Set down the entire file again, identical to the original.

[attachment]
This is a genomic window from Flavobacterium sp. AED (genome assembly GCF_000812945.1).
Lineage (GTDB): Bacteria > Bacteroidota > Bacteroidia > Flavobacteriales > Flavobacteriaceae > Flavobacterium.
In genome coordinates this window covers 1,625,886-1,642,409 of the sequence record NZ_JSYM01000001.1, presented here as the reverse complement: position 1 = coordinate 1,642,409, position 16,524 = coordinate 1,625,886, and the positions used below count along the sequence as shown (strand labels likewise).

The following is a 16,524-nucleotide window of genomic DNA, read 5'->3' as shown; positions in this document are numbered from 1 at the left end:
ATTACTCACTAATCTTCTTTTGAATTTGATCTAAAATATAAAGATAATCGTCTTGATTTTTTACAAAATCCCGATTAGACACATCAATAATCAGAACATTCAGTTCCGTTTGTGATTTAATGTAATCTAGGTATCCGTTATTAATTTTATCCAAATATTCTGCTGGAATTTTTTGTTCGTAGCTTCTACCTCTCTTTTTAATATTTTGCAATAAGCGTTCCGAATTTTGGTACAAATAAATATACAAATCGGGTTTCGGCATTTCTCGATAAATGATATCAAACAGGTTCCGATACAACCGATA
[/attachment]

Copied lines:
This is a genomic window from Flavobacterium sp. AED (genome assembly GCF_000812945.1).
Lineage (GTDB): Bacteria > Bacteroidota > Bacteroidia > Flavobacteriales > Flavobacteriaceae > Flavobacterium.
In genome coordinates this window covers 1,625,886-1,642,409 of the sequence record NZ_JSYM01000001.1, presented here as the reverse complement: position 1 = coordinate 1,642,409, position 16,524 = coordinate 1,625,886, and the positions used below count along the sequence as shown (strand labels likewise).

The following is a 16,524-nucleotide window of genomic DNA, read 5'->3' as shown; positions in this document are numbered from 1 at the left end:
ATTACTCACTAATCTTCTTTTGAATTTGATCTAAAATATAAAGATAATCGTCTTGATTTTTTACAAAATCCCGATTAGACACATCAATAATCAGAACATTCAGTTCCGTTTGTGATTTAATGTAATCTAGGTATCCGTTATTAATTTTATCCAAATATTCTGCTGGAATTTTTTGTTCGTAGCTTCTACCTCTCTTTTTAATATTTTGCAATAAGCGTTCCGAATTTTGGTACAAATAAATATACAAATCGGGTTTCGGCATTTCTCGATAAATGATATCAAACAGGTTCCGATACAACCGATA